Friday, February 3

Witnessing atrocities in real time in Ukraine is changing everything | War crimes


No war crimes case is easy, but the task of indicting Vladimir Putin at the International Criminal Court (ICC) appears to be straightforward.

There are two key elements necessary to charge a commander-in-chief with war crimes. First are the crimes themselves. Second, the chain-of-command to the top. In the case of Russia’s Ukraine invasion, both seem clear.

The horrors of Bucha and a slew of towns north of Kyiv are thick and widespread. They are also, crucially, being recorded in real time. A major problem for war crimes trials in the past was that evidence had to be sifted from chaotic battlefields years after the fact.

This is not the case here. Ukraine’s own investigators are already on the ground, alongside specialists from The Hague. Last month the ICC opened an online evidence portal, inviting ordinary Ukrainians to become part of the investigation process. Russia is not a member of the ICC, but Ukraine has given the court jurisdiction for crimes on its territory, no matter who commits them.

The first stage of an indictment is to match evidence of atrocities to records showing which units committed them.

For this, video of shattered Russian tanks and abandoned camps will be scrutinized to see which formations were at the scene of the crime. Tiny details can be important, such as graffiti left by a retreating unit, information from abandoned laptops or regimental flashes on discarded uniforms.

Nato can play a role here by giving access to intelligence it has collected. Last week Germany’s security service, the BND, released chilling intercepts to its parliament. They included a blunt instruction from one Russian commander: “First question the soldiers, then shoot them.”

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Spy planes and satellites have kept track of Russia’s order of battle, some of it gleaned from Russians themselves. As the BND has found, many Russian headquarters give orders in the clear. The United States is not an ICC member, but Congress has passed a bipartisan resolution calling for cooperation with the court, which should release an avalanche of information.

War crimes evidence works like a mosaic. Prosecutors combine forensics with witness accounts, video and intelligence to produce a complete picture of the crimes and who committed them.

When prosecutors have established a pattern of atrocities, the next step is moving up the command chain. Normally this is difficult. The two most high-profile war crimes trials of recent years, against Serbia’s Slobodan Milošević and Liberia’s Charles Taylor, had problems linking these leaders to ragtag militias operating in distant forests and mountains.

Former Yugoslav president Slobodan Milošević, flanked by UN guards, in a courtroom of the war crimes tribunal in The Hague in 2002. Photograph: Fred Ernst/EPA

By contrast, Russia’s chain of command needs no investigation because it is a matter of public record. Its military regulations set out the responsibilities of its generals, while Article 87 of the constitution names the president as supreme commander of the armed forces.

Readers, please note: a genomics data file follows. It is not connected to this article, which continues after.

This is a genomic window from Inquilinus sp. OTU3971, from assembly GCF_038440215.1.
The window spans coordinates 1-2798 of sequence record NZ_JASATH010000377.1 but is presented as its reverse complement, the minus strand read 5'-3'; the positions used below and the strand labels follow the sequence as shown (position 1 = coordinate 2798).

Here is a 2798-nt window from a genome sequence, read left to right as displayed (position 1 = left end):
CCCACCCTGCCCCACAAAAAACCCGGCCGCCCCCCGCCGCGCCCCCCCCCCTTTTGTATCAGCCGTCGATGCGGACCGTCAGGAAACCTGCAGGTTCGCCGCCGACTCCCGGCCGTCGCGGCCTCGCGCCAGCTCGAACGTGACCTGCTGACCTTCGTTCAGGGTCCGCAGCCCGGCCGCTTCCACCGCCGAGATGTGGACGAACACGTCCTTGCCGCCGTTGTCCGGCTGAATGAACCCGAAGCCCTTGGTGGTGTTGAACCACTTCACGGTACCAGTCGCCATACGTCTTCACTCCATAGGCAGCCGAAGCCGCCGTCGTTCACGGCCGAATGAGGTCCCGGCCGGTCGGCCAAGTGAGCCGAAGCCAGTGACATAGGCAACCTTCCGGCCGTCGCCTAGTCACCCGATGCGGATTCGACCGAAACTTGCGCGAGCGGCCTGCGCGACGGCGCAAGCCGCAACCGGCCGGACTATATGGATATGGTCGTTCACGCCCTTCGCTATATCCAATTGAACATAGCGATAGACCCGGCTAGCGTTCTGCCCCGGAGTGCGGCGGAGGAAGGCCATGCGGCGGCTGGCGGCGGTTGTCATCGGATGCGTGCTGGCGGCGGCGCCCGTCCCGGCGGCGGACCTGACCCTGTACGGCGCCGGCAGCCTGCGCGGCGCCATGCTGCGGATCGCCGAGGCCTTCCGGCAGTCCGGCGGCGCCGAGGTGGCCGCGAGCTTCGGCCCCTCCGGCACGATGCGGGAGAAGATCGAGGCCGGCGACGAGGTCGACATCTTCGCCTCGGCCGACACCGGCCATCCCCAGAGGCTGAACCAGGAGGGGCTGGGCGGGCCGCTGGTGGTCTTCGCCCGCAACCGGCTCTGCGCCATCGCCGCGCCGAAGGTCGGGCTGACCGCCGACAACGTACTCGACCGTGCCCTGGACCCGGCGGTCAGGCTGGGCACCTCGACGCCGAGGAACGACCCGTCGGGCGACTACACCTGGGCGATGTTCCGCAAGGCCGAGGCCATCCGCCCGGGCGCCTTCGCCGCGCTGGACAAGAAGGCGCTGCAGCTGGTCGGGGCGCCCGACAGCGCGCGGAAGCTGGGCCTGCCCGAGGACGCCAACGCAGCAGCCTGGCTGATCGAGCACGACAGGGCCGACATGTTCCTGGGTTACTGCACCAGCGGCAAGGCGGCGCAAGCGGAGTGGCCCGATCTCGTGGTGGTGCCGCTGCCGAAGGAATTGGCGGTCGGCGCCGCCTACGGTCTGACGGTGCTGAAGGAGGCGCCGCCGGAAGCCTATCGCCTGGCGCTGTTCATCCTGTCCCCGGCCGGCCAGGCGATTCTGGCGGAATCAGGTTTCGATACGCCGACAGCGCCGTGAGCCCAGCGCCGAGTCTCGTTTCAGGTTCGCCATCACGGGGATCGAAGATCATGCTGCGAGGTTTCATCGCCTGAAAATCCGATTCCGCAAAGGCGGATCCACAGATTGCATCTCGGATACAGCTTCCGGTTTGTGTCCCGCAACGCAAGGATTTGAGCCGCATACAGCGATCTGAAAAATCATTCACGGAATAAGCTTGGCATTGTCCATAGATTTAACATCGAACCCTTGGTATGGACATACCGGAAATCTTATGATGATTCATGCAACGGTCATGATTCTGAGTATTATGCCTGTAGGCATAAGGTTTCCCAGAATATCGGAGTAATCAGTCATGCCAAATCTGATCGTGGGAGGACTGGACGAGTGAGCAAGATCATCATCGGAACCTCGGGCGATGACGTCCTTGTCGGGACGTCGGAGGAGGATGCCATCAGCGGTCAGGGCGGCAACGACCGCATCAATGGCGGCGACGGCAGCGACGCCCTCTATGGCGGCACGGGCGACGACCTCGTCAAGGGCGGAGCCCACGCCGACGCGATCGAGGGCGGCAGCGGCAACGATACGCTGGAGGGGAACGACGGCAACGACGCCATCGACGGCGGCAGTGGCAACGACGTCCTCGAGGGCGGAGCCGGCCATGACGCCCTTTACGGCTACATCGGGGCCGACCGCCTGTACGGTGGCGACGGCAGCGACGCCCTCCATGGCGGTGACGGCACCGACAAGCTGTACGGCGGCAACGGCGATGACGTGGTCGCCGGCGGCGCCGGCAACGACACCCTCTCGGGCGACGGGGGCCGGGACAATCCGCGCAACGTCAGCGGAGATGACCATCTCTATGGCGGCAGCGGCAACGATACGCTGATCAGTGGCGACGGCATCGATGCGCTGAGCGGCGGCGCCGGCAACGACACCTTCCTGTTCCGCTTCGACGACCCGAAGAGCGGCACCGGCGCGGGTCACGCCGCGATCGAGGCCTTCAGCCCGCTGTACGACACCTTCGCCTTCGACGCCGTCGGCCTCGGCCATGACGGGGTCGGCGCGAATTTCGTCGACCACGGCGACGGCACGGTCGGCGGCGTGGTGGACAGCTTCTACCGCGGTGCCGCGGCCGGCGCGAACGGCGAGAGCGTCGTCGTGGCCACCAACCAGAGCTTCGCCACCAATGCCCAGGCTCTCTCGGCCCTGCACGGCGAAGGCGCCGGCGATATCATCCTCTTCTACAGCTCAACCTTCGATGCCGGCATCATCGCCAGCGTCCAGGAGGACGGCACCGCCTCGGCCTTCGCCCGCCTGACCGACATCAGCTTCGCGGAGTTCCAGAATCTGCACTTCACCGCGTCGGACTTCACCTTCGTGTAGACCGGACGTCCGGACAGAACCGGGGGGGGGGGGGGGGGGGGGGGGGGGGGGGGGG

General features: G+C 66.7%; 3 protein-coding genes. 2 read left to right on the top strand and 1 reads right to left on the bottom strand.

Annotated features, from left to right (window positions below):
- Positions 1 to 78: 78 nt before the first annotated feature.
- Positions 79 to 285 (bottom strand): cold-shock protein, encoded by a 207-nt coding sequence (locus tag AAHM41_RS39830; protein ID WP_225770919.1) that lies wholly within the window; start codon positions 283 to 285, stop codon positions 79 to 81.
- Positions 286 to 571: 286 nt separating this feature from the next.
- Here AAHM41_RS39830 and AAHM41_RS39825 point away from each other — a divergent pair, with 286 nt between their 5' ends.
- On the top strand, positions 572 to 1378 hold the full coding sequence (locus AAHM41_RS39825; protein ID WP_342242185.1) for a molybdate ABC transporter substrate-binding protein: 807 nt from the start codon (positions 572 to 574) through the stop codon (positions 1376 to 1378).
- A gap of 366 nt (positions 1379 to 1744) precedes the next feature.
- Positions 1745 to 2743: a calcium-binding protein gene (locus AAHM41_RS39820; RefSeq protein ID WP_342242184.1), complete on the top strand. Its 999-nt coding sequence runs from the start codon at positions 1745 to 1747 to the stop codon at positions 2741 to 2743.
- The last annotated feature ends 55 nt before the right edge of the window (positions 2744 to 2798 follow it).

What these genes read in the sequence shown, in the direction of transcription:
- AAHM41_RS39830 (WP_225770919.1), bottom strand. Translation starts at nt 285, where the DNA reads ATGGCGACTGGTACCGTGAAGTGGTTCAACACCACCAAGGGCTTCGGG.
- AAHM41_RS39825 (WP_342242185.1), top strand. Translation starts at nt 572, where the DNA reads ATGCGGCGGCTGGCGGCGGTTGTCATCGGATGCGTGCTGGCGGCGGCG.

War law gives no immunity to presidents, as Milošević and Taylor found out. Nor is responsibility diluted the further up the command chain you go. If anything, the supreme commander is the most responsible, because he has the most power.

The ICC can charge Russia’s high command with war crimes and crimes against humanity without having to prove they ordered these crimes. It is enough to show that crimes happened and commanders did nothing to prevent them, or punish those responsible. Prosecutors are likely to argue that, with its continuing bombardment of Mariupol, Russia has shown no interest in preventing or punishing even the worst atrocities.

In the past the ICC has started investigations at the top, rather than first charging lower-level commanders. When it began investigating atrocities in Libya’s Arab spring revolution a decade ago, the country’s leader Muammar Gaddafi was on the very first indictment.

Less clear is whether anyone will be charged with genocide. Rightly called the crime of crimes, genocide requires evidence of intent, which is a procedural labyrinth prosecutors may now avoid.

More complicated still is bringing a charge of the crime of aggression. The charge is arguably the easiest to prove, because it refers to any war, such as Russia’s Ukraine invasion, launched in violation of the UN Charter. However, the ICC is not part of the UN. And for this particular charge, ICC rules dictate it cannot indict those from non-member states like Russia.

Available evidence suggests that, as with Gaddafi, ICC prosecutors could bring charges against Russia’s top brass in a matter of months.

Yet it is possible nobody will ever be brought to trial. The ICC has no police force or ready means to get suspects to The Hague. Western powers could tie existing sanctions to Russia handing over indications, but that is an uncertain path. For now, investigators laboring amid the mud and blood of Bucha do so despite knowing that justice may never be done.

Chris Stephen is the author of Judgment Day: The Trial of Slobodan Milosevic (Atlantic Books, 2004)


www.theguardian.com

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